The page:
Tuesday, May 22, 2012
The Date (Blogophilia 13.5)
So, here she was at Manuel’s, her usual fifteen minutes early. A quick glance to make sure the lipstick line was still straight. Satisfied, the compact disappeared into the leather purse. Kari hadn’t been this nervous meeting anyone in quite a long time. But then, it had been at least 20 years since she had been on a blind date. What will he look like? All Mary told her was he was a bachelor with a paying job and no kids. Nothing about how old, or whether he was a slob or a crackhead. Not even the guy’s name. Only that she thought Kari would enjoy his company. Just be at there at 5:30.
Sipping on her gimlet, it seemed like she had never left. The Musak was mostly Sinatra and the political types still hung to their tables like they were still in high school. Tony, the manager, gave her a peck when he saw her and said she could come back to work any time. No. She’d had enough of slinging swill and dealing with the obnoxious, of stepping over the hookers servicing clients on the sidewalk. She was happy for the quiet of her house and workshop. Even if it did mean going out craft fairs and dealing with the obnoxious out there. At least they were sober for the most part and didn’t try to make you their next conquest. But there were so many memories here, both as a patron and an employee. A tear peaked at the corner of her eye and darted back. No need to be that emotional.
Five minutes past the agreed upon time, a short man resembling a refugee from a Jimmy Buffett concert came through the door. His shirt glowed with lemon blossoms and morning glories. Was the on/off switch under the collar or along the back tail? The twill cargo shorts were olive and the ensemble was completed with knock off Topsiders. Only thing missing was the straw boater, which would have hidden the obvious comb over. And a dirt road was prettier than the face. Truly, this was a man in a mid life crisis. The only type she attracted these days.
Then it dawned on her. This was her date. With a slight wave and a cloud of cologne, he came right to the table. The voice was a small and squeaky as the owner.
“Are you Kari? My name’s Steve. Mary Hamilton, I think, is a mutual acquaintance.”
“Yes, I am." She shook the outstretched hand lightly. "I guess she described me well enough.”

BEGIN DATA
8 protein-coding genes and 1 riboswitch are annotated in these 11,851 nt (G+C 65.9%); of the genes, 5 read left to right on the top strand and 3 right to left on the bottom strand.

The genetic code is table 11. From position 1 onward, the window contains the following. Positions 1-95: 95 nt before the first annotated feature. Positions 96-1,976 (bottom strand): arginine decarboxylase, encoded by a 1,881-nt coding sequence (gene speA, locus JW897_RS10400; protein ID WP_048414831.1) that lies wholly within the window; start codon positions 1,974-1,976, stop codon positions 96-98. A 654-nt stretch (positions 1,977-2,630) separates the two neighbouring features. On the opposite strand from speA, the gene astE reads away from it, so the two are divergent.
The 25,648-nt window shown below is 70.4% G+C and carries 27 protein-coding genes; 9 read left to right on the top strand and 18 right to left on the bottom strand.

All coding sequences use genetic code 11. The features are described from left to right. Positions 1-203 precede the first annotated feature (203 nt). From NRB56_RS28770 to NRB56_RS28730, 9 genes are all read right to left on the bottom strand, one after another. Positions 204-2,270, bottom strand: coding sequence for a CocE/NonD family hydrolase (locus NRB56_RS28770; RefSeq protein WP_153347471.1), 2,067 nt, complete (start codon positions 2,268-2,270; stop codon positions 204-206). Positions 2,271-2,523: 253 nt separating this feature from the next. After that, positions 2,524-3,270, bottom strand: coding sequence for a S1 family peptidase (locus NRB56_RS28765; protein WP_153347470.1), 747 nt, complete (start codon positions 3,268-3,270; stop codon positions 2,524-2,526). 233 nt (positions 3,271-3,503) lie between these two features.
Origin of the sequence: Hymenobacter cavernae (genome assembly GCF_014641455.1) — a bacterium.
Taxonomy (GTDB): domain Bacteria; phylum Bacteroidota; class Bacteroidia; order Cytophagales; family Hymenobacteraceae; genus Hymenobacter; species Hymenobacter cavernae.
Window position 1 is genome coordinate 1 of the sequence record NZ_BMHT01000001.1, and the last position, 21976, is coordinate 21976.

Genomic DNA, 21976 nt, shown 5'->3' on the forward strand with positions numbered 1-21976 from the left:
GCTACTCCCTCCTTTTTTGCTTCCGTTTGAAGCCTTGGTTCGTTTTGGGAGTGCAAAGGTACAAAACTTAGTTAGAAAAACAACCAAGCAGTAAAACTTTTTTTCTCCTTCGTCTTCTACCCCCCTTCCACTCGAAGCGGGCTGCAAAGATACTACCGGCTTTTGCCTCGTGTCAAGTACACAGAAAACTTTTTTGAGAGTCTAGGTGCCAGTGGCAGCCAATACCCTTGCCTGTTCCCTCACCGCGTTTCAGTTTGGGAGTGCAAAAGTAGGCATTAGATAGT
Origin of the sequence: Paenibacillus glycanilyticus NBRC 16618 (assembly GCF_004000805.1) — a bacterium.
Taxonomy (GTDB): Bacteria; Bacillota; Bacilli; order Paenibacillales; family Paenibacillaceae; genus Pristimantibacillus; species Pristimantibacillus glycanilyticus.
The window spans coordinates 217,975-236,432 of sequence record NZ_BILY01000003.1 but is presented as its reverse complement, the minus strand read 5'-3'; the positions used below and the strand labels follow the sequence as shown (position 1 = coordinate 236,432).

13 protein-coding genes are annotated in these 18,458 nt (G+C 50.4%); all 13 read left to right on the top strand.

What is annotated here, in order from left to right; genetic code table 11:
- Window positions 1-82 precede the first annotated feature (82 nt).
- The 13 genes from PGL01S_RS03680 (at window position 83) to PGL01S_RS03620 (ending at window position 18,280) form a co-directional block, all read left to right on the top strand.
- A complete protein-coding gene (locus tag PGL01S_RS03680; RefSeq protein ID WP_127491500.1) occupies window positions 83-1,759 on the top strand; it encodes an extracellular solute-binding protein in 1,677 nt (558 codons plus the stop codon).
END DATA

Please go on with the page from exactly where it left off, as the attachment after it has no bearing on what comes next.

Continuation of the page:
“Yeah, she said to look for the river of gray over a field of flowers. She didn’t mention the lovely sun of a face. Oh, Miss! I’ll have a highball and bring the lady another of what she is having”
Sitting down, Kari blushed. That was one of the better lines she had heard. Her hair as a river? That fit. She had always worn it long and she wasn’t vain enough to cover the grey. In fact, she thought it made her stand out a bit more. And her penchant for flowered dresses to match the season was well known. Even the couple of pairs of pants she owned were flower patterned. And when she wasn’t working, she was in her flower beds. Flowers were better than people, except for roses. They were just like them.
But, still she really didn’t want to be here. The drinks appeared in front of them and the waitress disappeared. The silence hung as Steve absentmindedly stirred his drink. Kari stared a picture of Jimmy Carter behind the bar just over Steve’s right shoulder. Would he have any advice on how to get out of this? After 30 seconds, Steve spoke up.
“So, you don’t do blind dates?”
“Absolutely never.” Kari took a sip of her drink. “Well, maybe a few years ago. Really, I don’t go out much. It just is too much trouble.”
“Yeah. I’m kind of the same way. I never liked going into bars and not knowing what or who I was talking to. I really am not the adventurous type. What do you do for a living?”
Twirling her silver mane, she hesitated, and then spoke up. “I buy, sell and make jewelry. Silver, mostly. I’m not what you would call talented, but I have a few designs that seem to sell. And what I can’t make, I usually can find wholesale. I sell mostly at craft fairs and local festivals. Atlanta has enough of a market where I don’t have to travel. And you?’